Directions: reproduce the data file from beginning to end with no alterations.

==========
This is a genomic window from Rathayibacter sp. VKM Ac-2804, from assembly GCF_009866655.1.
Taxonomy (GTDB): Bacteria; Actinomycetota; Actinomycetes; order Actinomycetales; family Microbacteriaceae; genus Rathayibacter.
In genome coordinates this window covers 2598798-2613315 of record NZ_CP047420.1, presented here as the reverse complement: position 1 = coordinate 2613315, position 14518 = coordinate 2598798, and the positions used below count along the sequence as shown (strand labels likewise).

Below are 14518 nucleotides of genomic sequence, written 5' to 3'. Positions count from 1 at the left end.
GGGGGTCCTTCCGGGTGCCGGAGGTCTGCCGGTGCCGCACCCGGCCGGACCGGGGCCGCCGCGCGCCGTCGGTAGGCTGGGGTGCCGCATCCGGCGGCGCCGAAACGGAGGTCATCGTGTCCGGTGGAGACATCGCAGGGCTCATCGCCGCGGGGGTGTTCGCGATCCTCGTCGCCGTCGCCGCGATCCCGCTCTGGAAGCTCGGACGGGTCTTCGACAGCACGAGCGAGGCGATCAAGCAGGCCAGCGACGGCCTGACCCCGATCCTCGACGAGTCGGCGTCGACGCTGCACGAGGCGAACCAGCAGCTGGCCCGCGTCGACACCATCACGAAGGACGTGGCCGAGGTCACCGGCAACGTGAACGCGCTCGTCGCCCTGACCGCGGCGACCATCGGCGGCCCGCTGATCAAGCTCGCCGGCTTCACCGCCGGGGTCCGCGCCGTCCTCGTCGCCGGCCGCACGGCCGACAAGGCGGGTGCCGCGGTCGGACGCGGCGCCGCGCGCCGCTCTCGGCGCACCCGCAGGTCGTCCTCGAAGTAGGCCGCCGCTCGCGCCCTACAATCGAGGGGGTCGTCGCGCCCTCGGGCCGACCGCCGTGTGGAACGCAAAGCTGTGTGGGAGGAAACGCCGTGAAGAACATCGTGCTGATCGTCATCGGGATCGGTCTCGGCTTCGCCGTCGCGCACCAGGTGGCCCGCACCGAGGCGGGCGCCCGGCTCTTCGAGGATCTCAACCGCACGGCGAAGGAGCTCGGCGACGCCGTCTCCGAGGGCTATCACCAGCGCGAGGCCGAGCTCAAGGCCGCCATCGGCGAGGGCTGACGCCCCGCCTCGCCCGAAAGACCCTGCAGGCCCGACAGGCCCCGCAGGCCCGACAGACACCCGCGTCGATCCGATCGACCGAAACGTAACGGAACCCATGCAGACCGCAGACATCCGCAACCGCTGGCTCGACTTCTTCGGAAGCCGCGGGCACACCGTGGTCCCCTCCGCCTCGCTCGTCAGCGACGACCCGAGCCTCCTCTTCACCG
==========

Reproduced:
This is a genomic window from Rathayibacter sp. VKM Ac-2804, from assembly GCF_009866655.1.
Taxonomy (GTDB): Bacteria; Actinomycetota; Actinomycetes; order Actinomycetales; family Microbacteriaceae; genus Rathayibacter.
In genome coordinates this window covers 2598798-2613315 of record NZ_CP047420.1, presented here as the reverse complement: position 1 = coordinate 2613315, position 14518 = coordinate 2598798, and the positions used below count along the sequence as shown (strand labels likewise).

Below are 14518 nucleotides of genomic sequence, written 5' to 3'. Positions count from 1 at the left end.
GGGGGTCCTTCCGGGTGCCGGAGGTCTGCCGGTGCCGCACCCGGCCGGACCGGGGCCGCCGCGCGCCGTCGGTAGGCTGGGGTGCCGCATCCGGCGGCGCCGAAACGGAGGTCATCGTGTCCGGTGGAGACATCGCAGGGCTCATCGCCGCGGGGGTGTTCGCGATCCTCGTCGCCGTCGCCGCGATCCCGCTCTGGAAGCTCGGACGGGTCTTCGACAGCACGAGCGAGGCGATCAAGCAGGCCAGCGACGGCCTGACCCCGATCCTCGACGAGTCGGCGTCGACGCTGCACGAGGCGAACCAGCAGCTGGCCCGCGTCGACACCATCACGAAGGACGTGGCCGAGGTCACCGGCAACGTGAACGCGCTCGTCGCCCTGACCGCGGCGACCATCGGCGGCCCGCTGATCAAGCTCGCCGGCTTCACCGCCGGGGTCCGCGCCGTCCTCGTCGCCGGCCGCACGGCCGACAAGGCGGGTGCCGCGGTCGGACGCGGCGCCGCGCGCCGCTCTCGGCGCACCCGCAGGTCGTCCTCGAAGTAGGCCGCCGCTCGCGCCCTACAATCGAGGGGGTCGTCGCGCCCTCGGGCCGACCGCCGTGTGGAACGCAAAGCTGTGTGGGAGGAAACGCCGTGAAGAACATCGTGCTGATCGTCATCGGGATCGGTCTCGGCTTCGCCGTCGCGCACCAGGTGGCCCGCACCGAGGCGGGCGCCCGGCTCTTCGAGGATCTCAACCGCACGGCGAAGGAGCTCGGCGACGCCGTCTCCGAGGGCTATCACCAGCGCGAGGCCGAGCTCAAGGCCGCCATCGGCGAGGGCTGACGCCCCGCCTCGCCCGAAAGACCCTGCAGGCCCGACAGGCCCCGCAGGCCCGACAGACACCCGCGTCGATCCGATCGACCGAAACGTAACGGAACCCATGCAGACCGCAGACATCCGCAACCGCTGGCTCGACTTCTTCGGAAGCCGCGGGCACACCGTGGTCCCCTCCGCCTCGCTCGTCAGCGACGACCCGAGCCTCCTCTTCACCG